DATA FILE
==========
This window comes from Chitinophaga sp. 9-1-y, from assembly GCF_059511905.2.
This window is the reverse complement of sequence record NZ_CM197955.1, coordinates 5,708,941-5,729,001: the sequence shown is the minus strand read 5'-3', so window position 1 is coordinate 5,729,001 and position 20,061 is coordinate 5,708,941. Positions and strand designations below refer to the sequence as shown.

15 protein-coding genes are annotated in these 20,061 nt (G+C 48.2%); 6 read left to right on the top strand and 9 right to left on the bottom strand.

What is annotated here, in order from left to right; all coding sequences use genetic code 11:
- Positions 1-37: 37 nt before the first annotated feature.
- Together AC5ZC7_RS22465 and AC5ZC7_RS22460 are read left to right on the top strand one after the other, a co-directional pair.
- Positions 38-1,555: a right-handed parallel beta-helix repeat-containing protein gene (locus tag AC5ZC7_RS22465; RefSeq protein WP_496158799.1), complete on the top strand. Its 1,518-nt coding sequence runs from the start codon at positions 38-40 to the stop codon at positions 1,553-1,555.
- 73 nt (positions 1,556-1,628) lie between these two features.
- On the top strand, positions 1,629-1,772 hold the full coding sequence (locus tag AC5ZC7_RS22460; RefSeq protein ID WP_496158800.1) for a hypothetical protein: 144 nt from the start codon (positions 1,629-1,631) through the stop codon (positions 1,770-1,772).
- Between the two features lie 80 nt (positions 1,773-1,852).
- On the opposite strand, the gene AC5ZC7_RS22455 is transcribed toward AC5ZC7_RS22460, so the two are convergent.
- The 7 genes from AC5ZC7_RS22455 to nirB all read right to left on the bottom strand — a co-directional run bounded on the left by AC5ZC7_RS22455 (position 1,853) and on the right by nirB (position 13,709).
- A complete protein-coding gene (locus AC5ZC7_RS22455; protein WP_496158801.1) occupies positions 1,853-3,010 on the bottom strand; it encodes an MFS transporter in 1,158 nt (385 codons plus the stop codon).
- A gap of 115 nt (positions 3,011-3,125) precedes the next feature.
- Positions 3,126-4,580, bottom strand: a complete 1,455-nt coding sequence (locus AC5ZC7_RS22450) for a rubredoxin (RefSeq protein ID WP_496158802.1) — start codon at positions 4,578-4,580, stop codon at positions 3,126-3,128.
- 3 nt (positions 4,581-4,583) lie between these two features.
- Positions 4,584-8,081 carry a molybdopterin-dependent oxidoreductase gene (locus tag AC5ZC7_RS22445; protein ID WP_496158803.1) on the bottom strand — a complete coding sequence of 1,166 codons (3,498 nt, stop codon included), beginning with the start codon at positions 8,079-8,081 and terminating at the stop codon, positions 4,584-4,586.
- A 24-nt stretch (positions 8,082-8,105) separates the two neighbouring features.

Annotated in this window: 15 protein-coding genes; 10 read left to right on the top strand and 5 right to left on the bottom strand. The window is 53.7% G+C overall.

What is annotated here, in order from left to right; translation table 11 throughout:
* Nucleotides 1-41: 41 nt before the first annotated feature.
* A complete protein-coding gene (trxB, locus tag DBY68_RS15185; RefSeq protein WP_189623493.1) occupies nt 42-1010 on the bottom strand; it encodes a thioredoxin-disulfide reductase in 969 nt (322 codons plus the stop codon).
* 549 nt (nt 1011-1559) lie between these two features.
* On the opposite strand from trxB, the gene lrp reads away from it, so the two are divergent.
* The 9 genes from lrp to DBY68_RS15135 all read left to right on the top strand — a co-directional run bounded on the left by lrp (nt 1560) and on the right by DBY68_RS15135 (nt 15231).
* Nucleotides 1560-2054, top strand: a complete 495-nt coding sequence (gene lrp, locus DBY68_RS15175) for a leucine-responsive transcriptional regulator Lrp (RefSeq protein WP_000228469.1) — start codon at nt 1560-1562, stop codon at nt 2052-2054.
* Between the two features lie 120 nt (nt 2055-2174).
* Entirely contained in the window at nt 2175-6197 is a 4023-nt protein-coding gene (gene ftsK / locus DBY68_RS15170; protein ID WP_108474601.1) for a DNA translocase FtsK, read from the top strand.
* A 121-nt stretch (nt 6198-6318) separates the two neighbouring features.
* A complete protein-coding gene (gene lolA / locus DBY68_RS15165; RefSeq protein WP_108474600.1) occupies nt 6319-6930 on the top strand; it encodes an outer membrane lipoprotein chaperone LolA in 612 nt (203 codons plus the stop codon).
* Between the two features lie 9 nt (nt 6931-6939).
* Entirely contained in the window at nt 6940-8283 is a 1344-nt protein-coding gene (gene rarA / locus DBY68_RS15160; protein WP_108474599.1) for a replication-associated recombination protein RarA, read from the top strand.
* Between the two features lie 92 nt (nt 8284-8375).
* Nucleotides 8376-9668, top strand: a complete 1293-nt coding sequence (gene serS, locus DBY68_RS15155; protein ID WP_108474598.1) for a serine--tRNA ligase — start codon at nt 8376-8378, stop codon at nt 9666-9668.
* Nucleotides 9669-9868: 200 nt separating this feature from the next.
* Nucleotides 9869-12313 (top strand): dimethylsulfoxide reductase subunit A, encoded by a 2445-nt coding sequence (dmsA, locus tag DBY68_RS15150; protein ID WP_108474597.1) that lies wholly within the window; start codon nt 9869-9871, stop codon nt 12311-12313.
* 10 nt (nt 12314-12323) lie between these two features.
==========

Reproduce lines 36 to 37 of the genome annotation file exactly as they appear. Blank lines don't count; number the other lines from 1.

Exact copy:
* Nucleotides 9869-12313 (top strand): dimethylsulfoxide reductase subunit A, encoded by a 2445-nt coding sequence (dmsA, locus tag DBY68_RS15150; protein ID WP_108474597.1) that lies wholly within the window; start codon nt 9869-9871, stop codon nt 12311-12313.
* 10 nt (nt 12314-12323) lie between these two features.